WASHINGTON — D.C. Mayor Muriel Bowser says she will introduce emergency legislation that she says would allow federal employees who live in D.C. and who have been working without pay during the partial government shutdown to file for unemployment benefits.
Bowser’s announcement, which came during a news conference Tuesday, could trigger a legal showdown with the U.S. Labor Department, which has maintained that only furloughed federal workers are eligible to sign up for employment benefits.
So-called “essential” employees, such as Transportation Security Administration screeners, have been required to stay on the job during the more-than-30-day shutdown and are not eligible for unemployment benefits, the Trump administration says, pointing to 2013 guidance.
Last week, Bowser wrote to Labor Secretary Alexander Acosta asking that “essential” federal workers be allowed to file for unemployment during the shutdown. But federal officials rebuffed that request.
Bowser suggested that the emergency legislation, which must be approved by the D.C. Council, is a way around the Labor Department’s guidance. It’s unclear when the council will take up the measure.
“We’re doing this because we know that our residents cannot wait for the shutdown to end to pay their rent,” Bowser said. “People are facing eviction, and they are choosing to take medication over buying groceries.”
When asked if the emergency legislation could be blocked by the federal government, Bowser responded, “We don’t expect that.”
Still, legal experts say the move is a violation of federal regulations.
“How the federal government decides to enforce that is anyone’s guess,” said Debra D’Agostino, founding partner of the Federal Practice Group, which specializes in federal employment issues.
D.C. is not alone in bucking the federal government’s guidance. Last week, California Democratic Gov. Gavin Newsom said his state would also offer unemployment benefits to all federal employees affected by the shutdown.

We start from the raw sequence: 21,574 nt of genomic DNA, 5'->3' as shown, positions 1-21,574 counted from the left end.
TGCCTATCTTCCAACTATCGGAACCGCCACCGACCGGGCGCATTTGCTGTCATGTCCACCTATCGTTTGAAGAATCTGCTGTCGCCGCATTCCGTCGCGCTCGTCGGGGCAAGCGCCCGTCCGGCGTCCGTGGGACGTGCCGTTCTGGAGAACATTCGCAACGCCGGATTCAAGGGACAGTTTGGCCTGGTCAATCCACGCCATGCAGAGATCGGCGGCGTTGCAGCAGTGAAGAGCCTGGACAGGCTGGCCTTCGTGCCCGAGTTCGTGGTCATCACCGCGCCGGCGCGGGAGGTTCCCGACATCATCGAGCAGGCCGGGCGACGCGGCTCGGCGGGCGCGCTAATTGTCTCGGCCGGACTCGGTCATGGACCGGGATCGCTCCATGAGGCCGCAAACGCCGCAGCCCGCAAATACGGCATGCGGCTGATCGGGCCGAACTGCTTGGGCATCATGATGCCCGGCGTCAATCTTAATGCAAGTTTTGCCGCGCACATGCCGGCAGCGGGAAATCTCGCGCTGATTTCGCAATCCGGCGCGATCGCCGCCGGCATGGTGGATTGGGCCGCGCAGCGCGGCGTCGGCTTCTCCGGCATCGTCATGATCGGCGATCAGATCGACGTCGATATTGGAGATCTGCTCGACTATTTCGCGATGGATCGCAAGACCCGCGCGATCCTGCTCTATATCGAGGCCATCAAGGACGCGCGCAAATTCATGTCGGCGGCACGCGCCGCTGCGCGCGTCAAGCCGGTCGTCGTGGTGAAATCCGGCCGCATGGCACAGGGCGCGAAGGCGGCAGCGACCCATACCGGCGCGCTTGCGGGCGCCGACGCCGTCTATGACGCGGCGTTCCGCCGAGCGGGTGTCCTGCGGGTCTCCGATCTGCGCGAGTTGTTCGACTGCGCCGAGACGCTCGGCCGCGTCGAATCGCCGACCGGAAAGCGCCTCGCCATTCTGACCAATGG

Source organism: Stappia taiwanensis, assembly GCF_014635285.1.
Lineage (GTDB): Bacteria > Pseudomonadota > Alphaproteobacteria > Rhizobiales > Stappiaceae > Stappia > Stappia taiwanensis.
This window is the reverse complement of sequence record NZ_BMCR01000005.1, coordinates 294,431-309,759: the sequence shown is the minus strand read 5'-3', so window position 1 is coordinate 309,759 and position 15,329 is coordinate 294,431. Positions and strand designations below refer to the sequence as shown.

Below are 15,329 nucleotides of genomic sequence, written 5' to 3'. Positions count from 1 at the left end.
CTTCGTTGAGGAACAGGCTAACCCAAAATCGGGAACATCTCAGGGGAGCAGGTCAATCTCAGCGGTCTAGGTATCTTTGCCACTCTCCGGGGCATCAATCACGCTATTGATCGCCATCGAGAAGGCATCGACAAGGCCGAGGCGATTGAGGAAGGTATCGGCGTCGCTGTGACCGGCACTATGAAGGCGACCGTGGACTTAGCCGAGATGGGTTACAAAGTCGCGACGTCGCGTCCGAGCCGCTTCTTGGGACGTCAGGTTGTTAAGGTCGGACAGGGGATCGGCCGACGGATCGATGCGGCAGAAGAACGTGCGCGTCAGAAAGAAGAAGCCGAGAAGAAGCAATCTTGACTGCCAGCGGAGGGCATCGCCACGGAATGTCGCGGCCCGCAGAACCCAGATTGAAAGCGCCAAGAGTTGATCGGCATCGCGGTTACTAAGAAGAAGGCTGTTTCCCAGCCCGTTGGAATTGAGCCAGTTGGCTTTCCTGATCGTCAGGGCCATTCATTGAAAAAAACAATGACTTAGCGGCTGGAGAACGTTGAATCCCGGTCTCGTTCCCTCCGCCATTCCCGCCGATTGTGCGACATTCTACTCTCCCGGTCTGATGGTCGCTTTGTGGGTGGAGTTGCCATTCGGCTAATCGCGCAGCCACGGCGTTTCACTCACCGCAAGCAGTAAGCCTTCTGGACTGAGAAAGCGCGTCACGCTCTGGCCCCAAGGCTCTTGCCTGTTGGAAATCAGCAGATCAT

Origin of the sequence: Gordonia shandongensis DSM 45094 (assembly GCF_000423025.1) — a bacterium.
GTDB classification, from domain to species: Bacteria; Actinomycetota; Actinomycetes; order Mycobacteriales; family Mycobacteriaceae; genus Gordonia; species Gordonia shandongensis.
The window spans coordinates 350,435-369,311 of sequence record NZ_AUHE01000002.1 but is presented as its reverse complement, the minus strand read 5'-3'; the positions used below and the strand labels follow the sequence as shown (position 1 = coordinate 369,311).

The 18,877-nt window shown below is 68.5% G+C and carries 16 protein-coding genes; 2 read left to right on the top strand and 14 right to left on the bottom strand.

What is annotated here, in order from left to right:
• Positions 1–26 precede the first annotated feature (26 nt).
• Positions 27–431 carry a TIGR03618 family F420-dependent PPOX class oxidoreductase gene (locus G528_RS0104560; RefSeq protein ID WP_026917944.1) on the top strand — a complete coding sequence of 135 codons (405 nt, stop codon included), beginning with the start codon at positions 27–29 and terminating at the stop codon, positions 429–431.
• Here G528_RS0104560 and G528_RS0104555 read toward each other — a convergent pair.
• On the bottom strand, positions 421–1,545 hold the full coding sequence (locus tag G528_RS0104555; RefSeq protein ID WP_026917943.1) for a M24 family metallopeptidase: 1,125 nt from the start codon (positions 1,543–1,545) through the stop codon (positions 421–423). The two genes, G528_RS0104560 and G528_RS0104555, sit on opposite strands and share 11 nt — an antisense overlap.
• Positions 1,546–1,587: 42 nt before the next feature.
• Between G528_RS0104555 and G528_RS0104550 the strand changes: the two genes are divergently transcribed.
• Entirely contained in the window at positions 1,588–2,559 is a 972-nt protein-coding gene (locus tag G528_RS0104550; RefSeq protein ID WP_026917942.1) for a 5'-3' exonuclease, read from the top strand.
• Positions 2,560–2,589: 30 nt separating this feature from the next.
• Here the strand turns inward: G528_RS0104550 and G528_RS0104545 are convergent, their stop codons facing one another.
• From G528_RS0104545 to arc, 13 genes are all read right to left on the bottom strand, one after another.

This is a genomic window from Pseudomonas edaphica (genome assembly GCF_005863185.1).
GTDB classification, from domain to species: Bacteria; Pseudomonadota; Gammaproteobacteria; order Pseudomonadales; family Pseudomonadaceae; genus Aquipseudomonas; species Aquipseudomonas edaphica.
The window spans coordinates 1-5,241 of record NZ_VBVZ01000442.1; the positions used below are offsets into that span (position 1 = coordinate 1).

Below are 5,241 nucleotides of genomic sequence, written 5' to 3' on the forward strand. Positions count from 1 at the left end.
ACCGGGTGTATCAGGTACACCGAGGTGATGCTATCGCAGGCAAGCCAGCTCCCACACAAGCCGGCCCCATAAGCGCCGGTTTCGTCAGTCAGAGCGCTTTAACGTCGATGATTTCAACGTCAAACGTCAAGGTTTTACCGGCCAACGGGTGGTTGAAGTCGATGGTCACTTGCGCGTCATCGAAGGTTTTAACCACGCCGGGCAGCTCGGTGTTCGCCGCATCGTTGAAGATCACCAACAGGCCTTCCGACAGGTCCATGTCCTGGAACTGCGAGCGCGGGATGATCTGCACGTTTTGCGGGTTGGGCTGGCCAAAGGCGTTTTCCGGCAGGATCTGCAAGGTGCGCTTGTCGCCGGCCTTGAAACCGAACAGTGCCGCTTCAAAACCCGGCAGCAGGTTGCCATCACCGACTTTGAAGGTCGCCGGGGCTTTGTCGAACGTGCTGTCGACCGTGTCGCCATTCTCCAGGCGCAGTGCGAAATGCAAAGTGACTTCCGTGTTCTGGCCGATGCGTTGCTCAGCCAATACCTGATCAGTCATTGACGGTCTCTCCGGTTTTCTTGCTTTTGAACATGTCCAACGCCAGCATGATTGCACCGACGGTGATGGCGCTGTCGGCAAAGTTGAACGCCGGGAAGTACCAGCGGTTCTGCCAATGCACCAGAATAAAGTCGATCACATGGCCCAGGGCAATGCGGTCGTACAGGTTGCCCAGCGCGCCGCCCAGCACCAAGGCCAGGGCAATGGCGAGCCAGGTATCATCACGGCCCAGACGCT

D’Agostino said she didn’t think it was likely the federal government would haul D.C. or California into court over the matter, not least because of the optics. “How hard can you push for border patrol to not get paid when you’re saying there’s a crisis at the border?” she said.
In addition, any federal employees receiving unemployment during the shutdown will have to repay those benefits because Congress and the president have already signed off on back pay for all federal employees covering the duration of the shutdown.
“It’s not like these federal employees are going to be robbing these states of their unemployment funds,” D’Agostino said.
Speaking at the D.C. news conference, Unique Morris-Hughes, the director of the D.C. Department of Employment Services, said her office doesn’t yet have estimates for how much the District expects to shell out on unemployment benefits for “essential” workers. She expects several thousand federal employees to sign up. As of Jan. 14, more than 7,000 federal employees and contractors in the D.C. area had already applied for unemployment since the shutdown began, according to Bowser’s office.
The benefits are being paid out through the District’s Unemployment Trust Fund, which contains money from payroll taxes.
At the same news conference, Bowser also announced an additional $2 million in local funds to shore up Supplemental Nutrition Assistance Program benefits, also known as food stamps, for new customers and customers who need to recertify their eligibility during the shutdown.
“This $2 million in local funds will allow DHS to provide SNAP benefits to those families because we’re not certain when the federal funds will continue to flow for them, Bowser said.
The shutdown, which has now stretched to 32 days, is denting D.C.’s fiscal outlook, the mayor said.
“We will have to plan for tens of millions of dollars of losses because of this unnecessary shutdown,” she said.
D.C. Del. Eleanor Holmes Norton said the out-of-work federal employees could have a ripple effect through D.C.’s economy.
“When that huge number of workers who come in every day to work in federal buildings downtown are not here, everything is affected,” she said, adding, “I’m particularly concerned now about the disposable income that’s not being spent in the District of Columbia and how it affects our economy and how it affects tax revenue to the District of Columbia.”
The news conference took place at the Capital Area Food Bank in Northeast D.C..
Radha Muthiah, the food bank’s president and CEO, said her organization serves about 3 million meals in a typical January. She projects the food bank will hand out about 3.6 million meals this month — a 20 percent increase.
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